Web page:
Short-sellers and hedge funds, though sometimes shadowy, are often considered the smartest guys in the room. They did their homework and will bet their capital against the crowd. It's not the most popular way to go, but the rewards can be quite lucrative.

On Motley Fool CAPS, we've got our own brand of leading analysts who found the chinks in a company's armor and correctly called its fall. "Underdogs" are investors who earned 100 or more CAPS points by correctly predicting that one or more stocks would underperform the market.

Let's look at some of the recent calls these All-Star investors have made. Just as hedge fund operators don't always go short, we're going to look at recent Underdog picks no matter which way they've called them.

Underdog

Member Rating

Company

CAPS Rating (out of 5 max)

Call

FreundInvesting

99.72

Whole Foods Market (NASDAQ:WFMI)

***

Underperform

jesvlim

98.04

Google (NASDAQ:GOOG)

***

Outperform

dmmedia

95.32

Sprint-Nextel (NYSE:S)

**

Underperform

TrackUBS

90.06

Goldcorp (NYSE:GG)

***

Outperform

malia3

89.47

Apple (NASDAQ:AAPL)

****

Underperform

Not every short sale goes as planned, so it's a risky position to hold. Stock prices can be irrational longer than you have money to stay in the game. So don't use this as a list of stocks to sell or buy, but rather as the launching pad for further research.

Underdogs still wag their tails
With analysts suggesting that premium-priced laptops are still a big seller for Apple, it's easy to understand why the Mac maker is reluctant to produce a netbook, the surprisingly popular low-priced, portable computer.

Although Steve Jobs said, "We don't know how to make a $500 computer that's not a piece of junk" -- instead pointing to the iPhone as the Apple equivalent of a netbook -- at least one analyst thinks that incorporating a processor from P.A. Semi, which Apple acquired last year, could help the computer maker make a competitive and competent machine that wouldn't cannibalize sales of iMacs or MacBooks.

Yet, even if the higher price lines are selling well compared to other Macs, the research analysts at NPD Group reported that Apple's market share dropped 270 basis points to 13.7% in January. Mac enthusiasts might have been buying, but other consumers hesitated to shell out the additional dollars necessary for those premium-priced machines. On the other hand, monthly sales for Windows PCs jumped 16%, as netbooks surged higher.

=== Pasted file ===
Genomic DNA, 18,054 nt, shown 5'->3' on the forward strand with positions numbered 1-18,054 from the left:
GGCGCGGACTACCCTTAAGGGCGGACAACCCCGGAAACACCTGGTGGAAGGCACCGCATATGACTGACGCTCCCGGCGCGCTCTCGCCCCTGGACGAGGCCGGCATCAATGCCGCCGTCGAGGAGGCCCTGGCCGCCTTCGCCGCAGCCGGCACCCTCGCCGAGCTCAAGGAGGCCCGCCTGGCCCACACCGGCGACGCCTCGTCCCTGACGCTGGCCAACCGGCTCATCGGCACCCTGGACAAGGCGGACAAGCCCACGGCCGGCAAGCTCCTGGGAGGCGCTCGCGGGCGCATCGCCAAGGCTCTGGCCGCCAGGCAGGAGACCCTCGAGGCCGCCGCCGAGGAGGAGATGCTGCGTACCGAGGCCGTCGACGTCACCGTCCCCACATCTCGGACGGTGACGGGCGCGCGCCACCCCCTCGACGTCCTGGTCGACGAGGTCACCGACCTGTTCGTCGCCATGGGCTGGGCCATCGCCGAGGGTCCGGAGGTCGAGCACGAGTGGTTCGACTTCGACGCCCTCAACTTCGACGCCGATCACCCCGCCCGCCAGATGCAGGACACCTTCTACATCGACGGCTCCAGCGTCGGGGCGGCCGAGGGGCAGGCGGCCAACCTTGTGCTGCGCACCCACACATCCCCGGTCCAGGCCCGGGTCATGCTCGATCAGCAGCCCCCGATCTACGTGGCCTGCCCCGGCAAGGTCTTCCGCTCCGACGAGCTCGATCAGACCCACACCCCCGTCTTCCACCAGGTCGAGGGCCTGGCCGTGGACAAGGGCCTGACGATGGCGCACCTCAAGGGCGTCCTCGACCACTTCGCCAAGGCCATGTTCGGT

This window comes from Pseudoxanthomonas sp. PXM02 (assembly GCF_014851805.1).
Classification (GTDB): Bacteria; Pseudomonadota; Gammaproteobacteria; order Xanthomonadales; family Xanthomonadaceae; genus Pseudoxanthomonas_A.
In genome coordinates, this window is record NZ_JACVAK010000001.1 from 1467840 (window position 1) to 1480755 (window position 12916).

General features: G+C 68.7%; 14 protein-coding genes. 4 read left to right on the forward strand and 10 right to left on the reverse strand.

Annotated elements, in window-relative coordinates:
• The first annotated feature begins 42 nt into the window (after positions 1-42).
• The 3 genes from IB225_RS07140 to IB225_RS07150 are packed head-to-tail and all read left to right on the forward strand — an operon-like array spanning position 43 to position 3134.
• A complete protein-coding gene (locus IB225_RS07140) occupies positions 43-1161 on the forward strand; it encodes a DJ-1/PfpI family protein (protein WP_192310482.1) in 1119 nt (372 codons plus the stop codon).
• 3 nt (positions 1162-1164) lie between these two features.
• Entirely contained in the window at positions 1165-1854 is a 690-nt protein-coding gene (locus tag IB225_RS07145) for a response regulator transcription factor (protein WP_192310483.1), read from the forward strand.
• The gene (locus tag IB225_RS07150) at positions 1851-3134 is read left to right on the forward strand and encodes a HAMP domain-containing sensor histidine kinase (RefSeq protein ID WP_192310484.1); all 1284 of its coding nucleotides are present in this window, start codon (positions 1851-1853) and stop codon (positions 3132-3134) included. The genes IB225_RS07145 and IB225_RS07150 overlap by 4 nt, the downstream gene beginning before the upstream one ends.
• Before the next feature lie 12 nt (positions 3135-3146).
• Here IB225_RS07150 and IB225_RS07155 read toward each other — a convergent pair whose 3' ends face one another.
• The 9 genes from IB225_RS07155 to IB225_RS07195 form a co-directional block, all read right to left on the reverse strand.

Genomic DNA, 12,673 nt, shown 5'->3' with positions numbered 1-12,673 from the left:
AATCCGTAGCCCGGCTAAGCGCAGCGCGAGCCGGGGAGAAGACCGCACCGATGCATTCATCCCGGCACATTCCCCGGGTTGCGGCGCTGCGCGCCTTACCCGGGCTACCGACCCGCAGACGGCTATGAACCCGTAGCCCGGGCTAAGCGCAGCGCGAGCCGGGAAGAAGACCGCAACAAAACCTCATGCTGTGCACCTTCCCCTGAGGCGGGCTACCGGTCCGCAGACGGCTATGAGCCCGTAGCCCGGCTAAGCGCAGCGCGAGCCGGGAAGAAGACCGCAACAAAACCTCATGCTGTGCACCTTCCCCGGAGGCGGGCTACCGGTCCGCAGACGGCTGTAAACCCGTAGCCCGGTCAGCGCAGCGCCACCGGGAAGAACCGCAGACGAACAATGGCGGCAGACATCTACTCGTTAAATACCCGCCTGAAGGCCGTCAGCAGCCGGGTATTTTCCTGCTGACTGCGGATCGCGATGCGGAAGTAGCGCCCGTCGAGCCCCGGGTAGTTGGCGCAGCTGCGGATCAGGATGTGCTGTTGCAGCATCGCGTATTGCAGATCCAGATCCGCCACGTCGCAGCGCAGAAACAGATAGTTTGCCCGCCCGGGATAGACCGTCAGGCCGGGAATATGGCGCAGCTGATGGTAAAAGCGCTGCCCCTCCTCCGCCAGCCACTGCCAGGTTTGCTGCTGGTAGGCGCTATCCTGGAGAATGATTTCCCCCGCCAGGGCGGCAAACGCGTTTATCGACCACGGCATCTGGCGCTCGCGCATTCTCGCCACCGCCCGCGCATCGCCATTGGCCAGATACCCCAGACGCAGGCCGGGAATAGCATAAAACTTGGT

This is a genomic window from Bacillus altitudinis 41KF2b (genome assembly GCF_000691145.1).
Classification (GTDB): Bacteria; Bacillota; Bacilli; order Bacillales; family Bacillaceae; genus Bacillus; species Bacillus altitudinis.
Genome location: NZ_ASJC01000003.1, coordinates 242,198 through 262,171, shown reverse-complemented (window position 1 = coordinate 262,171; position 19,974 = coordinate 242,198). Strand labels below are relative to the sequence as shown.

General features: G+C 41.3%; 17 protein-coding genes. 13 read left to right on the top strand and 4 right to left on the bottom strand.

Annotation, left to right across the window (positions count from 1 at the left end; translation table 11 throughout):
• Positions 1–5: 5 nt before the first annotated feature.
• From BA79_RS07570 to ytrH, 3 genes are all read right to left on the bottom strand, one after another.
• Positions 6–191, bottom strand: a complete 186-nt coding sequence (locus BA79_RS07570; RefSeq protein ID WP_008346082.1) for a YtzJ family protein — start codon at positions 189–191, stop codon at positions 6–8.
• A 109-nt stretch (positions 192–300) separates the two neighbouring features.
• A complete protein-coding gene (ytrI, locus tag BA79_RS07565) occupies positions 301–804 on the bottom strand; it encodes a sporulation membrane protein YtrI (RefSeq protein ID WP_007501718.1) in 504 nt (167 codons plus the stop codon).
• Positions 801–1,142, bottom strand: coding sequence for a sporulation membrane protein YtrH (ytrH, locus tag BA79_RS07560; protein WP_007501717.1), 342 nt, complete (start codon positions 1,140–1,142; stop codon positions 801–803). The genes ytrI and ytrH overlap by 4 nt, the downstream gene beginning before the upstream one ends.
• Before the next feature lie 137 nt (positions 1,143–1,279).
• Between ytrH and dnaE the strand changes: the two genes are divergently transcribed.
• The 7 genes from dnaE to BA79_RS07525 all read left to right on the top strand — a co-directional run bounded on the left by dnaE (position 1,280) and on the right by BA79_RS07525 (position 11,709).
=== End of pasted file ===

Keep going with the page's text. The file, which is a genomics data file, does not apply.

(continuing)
Apple shouldn't ignore this niche for too long. Even with Hewlett-Packard (NYSE:HPQ) reporting a 19% decline in quarterly PC sales, analysts still see it and Dell (NYSE:DELL) getting more competitive in the space.

Its visionary leader is stepping out of the limelight, so Apple investors need to contemplate what a future without Steve Jobs will be like. His absence may allow for the introduction of products like netbooks, which could represent an opportunity for Apple to make a big splash at the same time it shores up its margins.

CAPS member rpgizzle believes that Apple's next big thing might be just over the horizon:

Every 5-6 years Apple comes out with a revolutionary product. Macbook, Ipod, Ipod Mini, Iphone, Macbook Pro, Iphone 3G. Not to mention itunes is going to consistently create revenue for them. The price has come down due to the recession, but their products are the best, and they have fiercely loyal customers. Most of whom are young and will continue to use Apple products. They have great customer service, and quality products. If only they also paid a dividend (although investing in R&D is definitely paying off). Look for the next revolutionary product in a couple years...although i'm sure they will update and improve their existing products.

There's no need to fear...
Underdogs shine brightest when their backs are against the wall. Still, it takes more than a few All-Star picks and a quick paragraph to make buy or sell decisions. So start your own research on these stocks on Motley Fool CAPS, where your opinion can still save the day. While there, you can read a company's financial reports, scrutinize key data and charts, and examine the comments your fellow investors have made -- all from a stock's CAPS page. There's more than you think.

Sprint Nextel and Dell are Motley Fool Inside Value selections. Google is a Motley Fool Rule Breakers pick. Whole Foods Market and Apple are Motley Fool Stock Advisor selections. Try any of our Foolish newsletters today, free for 30 days.

Fool contributor Rich Duprey does not have a financial position in any of the stocks mentioned in this article. You can see his holdings here. The Motley Fool has a disclosure policy.